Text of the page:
The 158th’s advance was slow and difficult. They were met by the well-trained Japanese and were forced to fight against the enemy in hand-to-hand battle, suffering severe casualties before receiving orders from Herndon to retreat. Later, Lieutenant General Walter Krueger, commander of the Sixth US Army, focused his attention on the capture of the island of Noemfoor to cut off Japanese reinforcements from Biak Island. The 158th assisted by conducting amphibious assaults against Japanese forces before playing a key role in another operation: the Philippines campaign of 1944–1945.

On January 11, 1945, the 158th came ashore at Lingayen Gulf as part of the invasion of Luzon. Their mission was to secure Highways 3 and 11 that were key to Japanese resupplying and movement near the Damortis-Rosario area. The men encountered little resistance until they unwittingly entered an enemy trap. Japanese soldiers opened fire and the Bushmasters lost 20 men during the attack. Another 65 were wounded as part of what historian Jim Lankford and Bushmaster survivors themselves refer to as “Bloody Sunday.” [2]

3rd Bn 158th RCT infantrymen move along Batangas coastal road.

3rd Bn 158th RCT infantrymen move along Batangas coastal road." 15 March 1945 Accession: 2008.354.469


But their casualties were not in vain. After linking up with the 63rd Infantry Division, the 158th pushed on with their advance. Fighting under heavy enemy artillery fire, the 158th and 63rd persevered and were able to assist the 172nd Infantry Division in securing the Highway 3/11 junction before capturing the area around Batangas and Bayalan. They continued to invade and secure the Bicol Peninsula. The 158th received a Philippine Presidential Unit citation for their valor in these missions.

Artistic rendering depicting a Bushmaster, 1945.

Artistic rendering depicting a Bushmaster, 1945. By Reg Manning. Courtesy of the Arizona Military Museum.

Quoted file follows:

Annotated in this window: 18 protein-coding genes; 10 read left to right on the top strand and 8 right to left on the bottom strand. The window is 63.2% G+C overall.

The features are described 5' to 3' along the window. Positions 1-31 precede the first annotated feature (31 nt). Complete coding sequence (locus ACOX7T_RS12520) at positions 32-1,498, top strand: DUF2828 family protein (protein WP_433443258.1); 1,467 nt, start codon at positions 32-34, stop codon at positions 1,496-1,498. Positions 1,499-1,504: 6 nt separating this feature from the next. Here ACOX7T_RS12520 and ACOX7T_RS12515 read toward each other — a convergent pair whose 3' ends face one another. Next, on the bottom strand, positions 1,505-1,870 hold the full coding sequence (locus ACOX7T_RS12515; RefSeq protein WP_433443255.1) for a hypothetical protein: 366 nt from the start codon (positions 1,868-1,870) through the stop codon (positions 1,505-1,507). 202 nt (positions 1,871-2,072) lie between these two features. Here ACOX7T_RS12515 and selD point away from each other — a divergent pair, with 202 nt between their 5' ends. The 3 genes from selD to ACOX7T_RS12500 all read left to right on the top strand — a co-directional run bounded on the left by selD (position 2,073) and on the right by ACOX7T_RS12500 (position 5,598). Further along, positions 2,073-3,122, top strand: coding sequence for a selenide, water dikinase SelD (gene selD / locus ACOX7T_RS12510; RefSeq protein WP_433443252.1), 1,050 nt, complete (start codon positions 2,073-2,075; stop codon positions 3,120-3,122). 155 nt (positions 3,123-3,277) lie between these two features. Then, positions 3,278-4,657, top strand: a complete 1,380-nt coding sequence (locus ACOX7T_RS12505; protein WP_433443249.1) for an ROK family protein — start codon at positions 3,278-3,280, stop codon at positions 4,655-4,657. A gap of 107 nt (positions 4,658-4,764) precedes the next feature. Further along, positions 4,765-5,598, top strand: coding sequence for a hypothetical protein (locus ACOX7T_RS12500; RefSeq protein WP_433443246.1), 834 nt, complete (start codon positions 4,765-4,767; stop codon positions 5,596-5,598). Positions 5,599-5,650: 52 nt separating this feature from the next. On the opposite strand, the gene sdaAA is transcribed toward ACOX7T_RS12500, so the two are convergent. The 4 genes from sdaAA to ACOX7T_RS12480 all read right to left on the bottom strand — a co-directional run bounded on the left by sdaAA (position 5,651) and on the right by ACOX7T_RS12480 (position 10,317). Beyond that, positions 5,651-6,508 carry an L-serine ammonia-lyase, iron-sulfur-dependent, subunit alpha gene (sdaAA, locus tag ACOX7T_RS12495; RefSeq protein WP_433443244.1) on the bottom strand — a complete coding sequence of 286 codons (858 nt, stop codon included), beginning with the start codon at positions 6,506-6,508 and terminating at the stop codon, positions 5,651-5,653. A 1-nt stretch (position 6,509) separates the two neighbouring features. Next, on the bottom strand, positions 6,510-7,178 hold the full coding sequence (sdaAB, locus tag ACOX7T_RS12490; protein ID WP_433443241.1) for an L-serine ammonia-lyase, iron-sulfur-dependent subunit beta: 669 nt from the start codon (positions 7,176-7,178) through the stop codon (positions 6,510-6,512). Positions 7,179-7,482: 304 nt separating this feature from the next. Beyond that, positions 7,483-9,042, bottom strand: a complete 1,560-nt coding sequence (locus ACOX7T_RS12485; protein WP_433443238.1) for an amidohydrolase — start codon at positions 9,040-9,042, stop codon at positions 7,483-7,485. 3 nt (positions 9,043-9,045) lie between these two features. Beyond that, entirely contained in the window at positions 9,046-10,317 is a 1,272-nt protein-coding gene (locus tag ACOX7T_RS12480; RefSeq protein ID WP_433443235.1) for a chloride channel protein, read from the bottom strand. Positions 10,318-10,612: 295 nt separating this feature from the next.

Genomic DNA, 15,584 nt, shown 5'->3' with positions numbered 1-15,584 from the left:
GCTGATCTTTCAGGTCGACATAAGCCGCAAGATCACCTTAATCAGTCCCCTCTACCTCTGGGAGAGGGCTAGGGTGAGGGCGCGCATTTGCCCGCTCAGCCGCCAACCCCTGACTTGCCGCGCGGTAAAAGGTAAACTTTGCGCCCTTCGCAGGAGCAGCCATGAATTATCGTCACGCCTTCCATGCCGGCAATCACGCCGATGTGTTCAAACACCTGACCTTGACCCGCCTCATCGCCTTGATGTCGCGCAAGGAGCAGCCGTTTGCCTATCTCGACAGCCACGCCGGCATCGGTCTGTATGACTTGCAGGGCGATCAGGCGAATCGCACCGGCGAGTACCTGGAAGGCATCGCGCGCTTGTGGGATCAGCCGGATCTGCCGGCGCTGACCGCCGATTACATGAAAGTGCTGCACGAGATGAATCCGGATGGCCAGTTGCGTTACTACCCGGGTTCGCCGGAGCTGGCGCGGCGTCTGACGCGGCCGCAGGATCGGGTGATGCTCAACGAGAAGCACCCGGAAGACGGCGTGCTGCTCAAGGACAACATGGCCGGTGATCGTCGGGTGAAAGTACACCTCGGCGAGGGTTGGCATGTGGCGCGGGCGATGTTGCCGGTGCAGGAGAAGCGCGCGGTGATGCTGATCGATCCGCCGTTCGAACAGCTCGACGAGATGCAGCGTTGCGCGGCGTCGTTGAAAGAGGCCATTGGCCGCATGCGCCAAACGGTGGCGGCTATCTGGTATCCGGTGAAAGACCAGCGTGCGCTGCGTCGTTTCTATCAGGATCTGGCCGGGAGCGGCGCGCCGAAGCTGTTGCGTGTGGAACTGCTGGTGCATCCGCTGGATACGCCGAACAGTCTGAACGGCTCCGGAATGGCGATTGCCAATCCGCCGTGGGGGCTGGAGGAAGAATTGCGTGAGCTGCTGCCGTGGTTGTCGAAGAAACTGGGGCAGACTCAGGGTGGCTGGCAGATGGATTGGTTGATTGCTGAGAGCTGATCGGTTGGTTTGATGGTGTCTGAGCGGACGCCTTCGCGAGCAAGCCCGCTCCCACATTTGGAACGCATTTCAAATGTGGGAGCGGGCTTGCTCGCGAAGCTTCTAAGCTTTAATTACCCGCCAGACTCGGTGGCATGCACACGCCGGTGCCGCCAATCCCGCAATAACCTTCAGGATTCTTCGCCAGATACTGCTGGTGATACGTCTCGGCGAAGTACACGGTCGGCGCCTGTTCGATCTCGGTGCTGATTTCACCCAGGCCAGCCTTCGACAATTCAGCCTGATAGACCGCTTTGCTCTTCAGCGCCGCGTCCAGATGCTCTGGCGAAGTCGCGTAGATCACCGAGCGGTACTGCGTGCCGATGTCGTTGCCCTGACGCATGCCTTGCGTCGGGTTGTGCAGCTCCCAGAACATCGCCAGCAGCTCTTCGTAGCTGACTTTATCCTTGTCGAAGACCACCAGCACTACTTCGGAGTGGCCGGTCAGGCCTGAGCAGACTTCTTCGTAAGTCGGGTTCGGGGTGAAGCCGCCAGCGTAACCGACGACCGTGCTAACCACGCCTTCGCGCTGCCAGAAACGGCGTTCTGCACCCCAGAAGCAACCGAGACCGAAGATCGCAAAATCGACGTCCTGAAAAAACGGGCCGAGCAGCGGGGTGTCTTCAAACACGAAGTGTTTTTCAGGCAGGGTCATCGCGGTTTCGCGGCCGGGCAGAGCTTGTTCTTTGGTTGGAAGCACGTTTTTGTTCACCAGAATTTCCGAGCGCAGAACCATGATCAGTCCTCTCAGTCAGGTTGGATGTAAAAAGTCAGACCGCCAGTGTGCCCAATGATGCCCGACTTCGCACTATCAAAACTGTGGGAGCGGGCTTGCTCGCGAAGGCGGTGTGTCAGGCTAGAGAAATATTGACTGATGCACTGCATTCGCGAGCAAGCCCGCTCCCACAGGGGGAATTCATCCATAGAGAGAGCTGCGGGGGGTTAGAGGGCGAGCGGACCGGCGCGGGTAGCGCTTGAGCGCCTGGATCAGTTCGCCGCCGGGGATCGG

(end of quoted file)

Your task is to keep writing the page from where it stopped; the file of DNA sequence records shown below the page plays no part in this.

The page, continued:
From May 1945 through the end of the war, the Bushmasters patrolled the territory around Bicol. Though tapped for participation in Operation Downfall, the invasion of Japan, fortunately for the Bushmasters, the deadly invasion did not take place. Instead they found themselves on occupation duty at Utsunomya after the Japanese surrender.

During World War II, the 158th—which was deactivated in 1946 and later reactivated a year later as in the Arizona National Guard—suffered more than 1400 casualties. These are the soldiers Edward Martinez remembered when he spoke of his friends who lost their lives in battle and played a crucial role in an Allied victory in the Pacific. “Well, that’s life I guess,” Martinez stated in his interview, reflecting on his time in service. “We gotta keep defending freedom.”

158th Infantry colors on display, 1968.

158th Infantry colors on display, 1968. Courtesy of the Arizona Military History Museum. 


[1] Edward Martinez Collection (AFC/2001/001/13808), Veterans History Project, American Folklife Center, Library of Congress, https://www.loc.gov/item/afc2001001.13808/.

[2] “State Troops Win Honors,” Arizona Republic, October 15, 1941, 24.

[3] Jim Lankford, “158th Infantry Regiment Unit,” On Point 23, no. 3 (Winter 2018), 25.


Stephanie Hinnershitz, PhD

Stephanie Hinnershitz is a historian of twentieth century US history with a focus on the Home Front and civil-military relations during World War II.